But even $100 million isn’t going to save these neighborhoods. It’s “only a sliver of what we need for resilience,” said CEER’s Gonzales. Many of the projects listed to receive funding “were already on the top of the list,” she said. Chrishelle Palay, the executive director of the Houston Organizing Movement for Equity (HOME), also points out that the bond’s equity provisions don’t establish a clear, transparent process. “There isn’t a policy in place to make sure that a resident in any watershed would know how the order [of projects] that are underway is determined,” she said.
The fact that the equity commitment is so vague has also led others to accuse the county of attempting to siphon funds away from wealthy communities that were also hit hard by Harvey. Houston City Council member Greg Travis advised the County Commissioner’s office against “conducting social engineering to decide which projects should be funded immediately.”
In February, state Representative Jim Murphy told County Commissioner Lina Hidalgo that prioritizing bond projects based on neighborhood income levels was “outside of the scope” of the bond program, and could therefore threaten the Legislature’s effort to provide disaster funding to Harris County. Hidalgo later clarified to the Houston Chronicle that income data was not being used to determine project timelines.
Of the 17 bond projects dedicated to Halls Bayou, seven are in the preliminary design phase; the rest have yet to make it to that first step. For most infrastructure projects managed by the Flood Control District, the design phase could take up to a full year, Zeve tells me. The timeline for the next stage—acquiring right of ways from private citizens and businesses, and environmental permitting—is messy and unpredictable. It could take a few months, a year, or longer, Zeve said. After that, the project moves on to the final design phase for another nine to 12 months. Then, and only then, does construction begin—which can last anywhere from one to four years depending on the size of the project. Throughout the yearslong process, Zeve said, “There’s a lot of work being done, but anyone who’s not in the contracting or engineering community doesn’t see anything happening.”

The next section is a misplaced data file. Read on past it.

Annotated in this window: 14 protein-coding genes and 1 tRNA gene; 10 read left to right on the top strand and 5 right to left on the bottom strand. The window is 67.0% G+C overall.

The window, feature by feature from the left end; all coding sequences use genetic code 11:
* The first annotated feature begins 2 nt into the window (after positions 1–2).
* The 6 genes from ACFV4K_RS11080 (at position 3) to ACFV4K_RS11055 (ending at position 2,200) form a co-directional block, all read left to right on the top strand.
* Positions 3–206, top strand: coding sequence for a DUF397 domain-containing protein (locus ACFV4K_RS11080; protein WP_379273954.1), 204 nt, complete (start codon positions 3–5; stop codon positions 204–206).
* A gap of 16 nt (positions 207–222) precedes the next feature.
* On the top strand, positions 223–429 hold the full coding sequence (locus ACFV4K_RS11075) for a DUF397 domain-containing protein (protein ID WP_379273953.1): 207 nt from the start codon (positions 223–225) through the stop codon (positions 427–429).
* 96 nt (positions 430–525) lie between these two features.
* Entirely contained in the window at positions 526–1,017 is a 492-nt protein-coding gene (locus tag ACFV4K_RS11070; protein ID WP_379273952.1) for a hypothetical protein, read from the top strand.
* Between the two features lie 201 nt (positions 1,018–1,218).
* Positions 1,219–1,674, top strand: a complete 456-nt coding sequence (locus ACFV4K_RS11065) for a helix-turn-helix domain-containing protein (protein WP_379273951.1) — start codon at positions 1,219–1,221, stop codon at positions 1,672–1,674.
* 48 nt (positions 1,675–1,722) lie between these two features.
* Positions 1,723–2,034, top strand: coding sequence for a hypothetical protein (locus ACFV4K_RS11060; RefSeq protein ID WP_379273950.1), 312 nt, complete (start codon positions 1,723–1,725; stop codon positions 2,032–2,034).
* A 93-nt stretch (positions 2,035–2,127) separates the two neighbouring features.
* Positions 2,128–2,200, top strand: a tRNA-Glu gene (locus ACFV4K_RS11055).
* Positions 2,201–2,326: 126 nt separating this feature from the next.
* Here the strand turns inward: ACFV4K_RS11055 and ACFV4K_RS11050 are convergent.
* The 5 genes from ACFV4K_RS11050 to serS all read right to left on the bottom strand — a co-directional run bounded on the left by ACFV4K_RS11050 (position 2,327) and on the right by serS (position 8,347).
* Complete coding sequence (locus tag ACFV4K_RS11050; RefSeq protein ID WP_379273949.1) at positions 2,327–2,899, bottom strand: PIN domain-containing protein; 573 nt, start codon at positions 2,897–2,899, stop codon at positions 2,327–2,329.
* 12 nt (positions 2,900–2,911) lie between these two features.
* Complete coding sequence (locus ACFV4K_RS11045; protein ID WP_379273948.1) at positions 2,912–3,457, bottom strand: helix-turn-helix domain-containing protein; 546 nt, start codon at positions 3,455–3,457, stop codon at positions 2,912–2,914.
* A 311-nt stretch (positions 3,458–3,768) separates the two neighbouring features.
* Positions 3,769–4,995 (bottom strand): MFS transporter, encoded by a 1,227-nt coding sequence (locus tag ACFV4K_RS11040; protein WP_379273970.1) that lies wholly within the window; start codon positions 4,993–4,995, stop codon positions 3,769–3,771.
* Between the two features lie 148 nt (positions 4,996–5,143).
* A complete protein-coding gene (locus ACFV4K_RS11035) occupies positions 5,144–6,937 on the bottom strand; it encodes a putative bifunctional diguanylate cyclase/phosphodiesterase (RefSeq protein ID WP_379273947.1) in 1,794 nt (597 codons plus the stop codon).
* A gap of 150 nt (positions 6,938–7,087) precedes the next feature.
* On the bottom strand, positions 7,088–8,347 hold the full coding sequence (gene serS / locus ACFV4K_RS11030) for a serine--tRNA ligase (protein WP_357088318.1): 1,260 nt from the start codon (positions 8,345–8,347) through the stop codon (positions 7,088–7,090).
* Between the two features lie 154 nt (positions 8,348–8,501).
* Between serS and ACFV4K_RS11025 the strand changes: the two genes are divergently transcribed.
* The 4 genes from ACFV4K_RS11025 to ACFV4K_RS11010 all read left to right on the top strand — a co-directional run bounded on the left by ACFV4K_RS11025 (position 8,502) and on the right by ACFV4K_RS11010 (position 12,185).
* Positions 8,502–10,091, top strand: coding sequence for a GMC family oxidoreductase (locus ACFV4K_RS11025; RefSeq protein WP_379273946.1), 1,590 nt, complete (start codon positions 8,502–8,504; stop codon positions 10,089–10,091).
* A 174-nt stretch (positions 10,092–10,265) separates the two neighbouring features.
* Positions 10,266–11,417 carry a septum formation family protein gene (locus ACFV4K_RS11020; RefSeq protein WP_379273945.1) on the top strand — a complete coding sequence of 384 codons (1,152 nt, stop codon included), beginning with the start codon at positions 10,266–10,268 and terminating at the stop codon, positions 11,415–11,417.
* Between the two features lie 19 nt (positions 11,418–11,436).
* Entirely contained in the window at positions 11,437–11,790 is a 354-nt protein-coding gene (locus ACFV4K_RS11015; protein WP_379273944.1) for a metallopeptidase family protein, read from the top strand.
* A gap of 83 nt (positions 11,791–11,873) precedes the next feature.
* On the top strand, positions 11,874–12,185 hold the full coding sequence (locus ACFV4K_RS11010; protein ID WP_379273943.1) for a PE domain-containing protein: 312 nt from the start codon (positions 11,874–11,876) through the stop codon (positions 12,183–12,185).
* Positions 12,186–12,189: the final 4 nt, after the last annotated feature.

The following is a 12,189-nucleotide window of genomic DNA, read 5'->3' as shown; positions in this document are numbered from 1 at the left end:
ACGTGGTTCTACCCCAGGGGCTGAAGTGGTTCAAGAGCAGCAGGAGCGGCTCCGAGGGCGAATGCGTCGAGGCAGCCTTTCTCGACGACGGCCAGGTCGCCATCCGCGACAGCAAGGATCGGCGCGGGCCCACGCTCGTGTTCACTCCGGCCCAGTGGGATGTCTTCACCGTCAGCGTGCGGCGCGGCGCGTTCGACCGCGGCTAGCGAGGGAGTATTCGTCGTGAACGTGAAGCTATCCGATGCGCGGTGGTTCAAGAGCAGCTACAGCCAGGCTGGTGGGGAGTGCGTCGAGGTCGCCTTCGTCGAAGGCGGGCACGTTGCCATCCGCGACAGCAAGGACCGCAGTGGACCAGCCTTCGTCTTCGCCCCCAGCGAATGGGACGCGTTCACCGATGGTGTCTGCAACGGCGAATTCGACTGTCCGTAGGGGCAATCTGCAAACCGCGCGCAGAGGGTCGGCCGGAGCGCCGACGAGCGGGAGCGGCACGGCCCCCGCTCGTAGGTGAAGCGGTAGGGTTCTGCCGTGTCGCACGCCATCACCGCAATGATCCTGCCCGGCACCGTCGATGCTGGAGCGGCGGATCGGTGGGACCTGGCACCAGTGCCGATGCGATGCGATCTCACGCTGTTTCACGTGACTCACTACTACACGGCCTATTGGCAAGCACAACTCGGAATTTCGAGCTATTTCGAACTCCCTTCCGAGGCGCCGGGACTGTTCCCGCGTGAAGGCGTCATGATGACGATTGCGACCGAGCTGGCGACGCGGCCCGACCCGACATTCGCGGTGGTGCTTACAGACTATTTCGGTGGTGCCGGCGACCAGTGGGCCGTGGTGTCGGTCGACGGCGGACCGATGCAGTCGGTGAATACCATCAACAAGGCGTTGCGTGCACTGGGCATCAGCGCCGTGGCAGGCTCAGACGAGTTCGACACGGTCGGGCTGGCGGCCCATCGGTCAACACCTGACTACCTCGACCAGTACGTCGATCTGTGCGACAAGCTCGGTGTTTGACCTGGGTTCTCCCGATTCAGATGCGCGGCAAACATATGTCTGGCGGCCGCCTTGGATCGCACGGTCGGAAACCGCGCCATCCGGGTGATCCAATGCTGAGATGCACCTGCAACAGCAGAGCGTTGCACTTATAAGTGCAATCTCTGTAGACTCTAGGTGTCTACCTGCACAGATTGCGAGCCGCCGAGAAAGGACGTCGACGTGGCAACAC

Shirley Ronquillo, a community activist from East Aldine, knows a few things about agitating for action. In her neighborhood on the far northeast side of the city, homeowners on opposite sides of the street are divided by city and county jurisdiction lines. For years, Ronquilo has been unable to get requests regarding even mundane issues like potholes addressed. Is it the city of Houston’s pothole, or the county’s? No one seems to know, or, she suspects, care. She points to the fact that when the county was conducting outreach ahead of last year’s bond vote, none of the community programs were held in Spanish in this primarily Latinx, working-class community.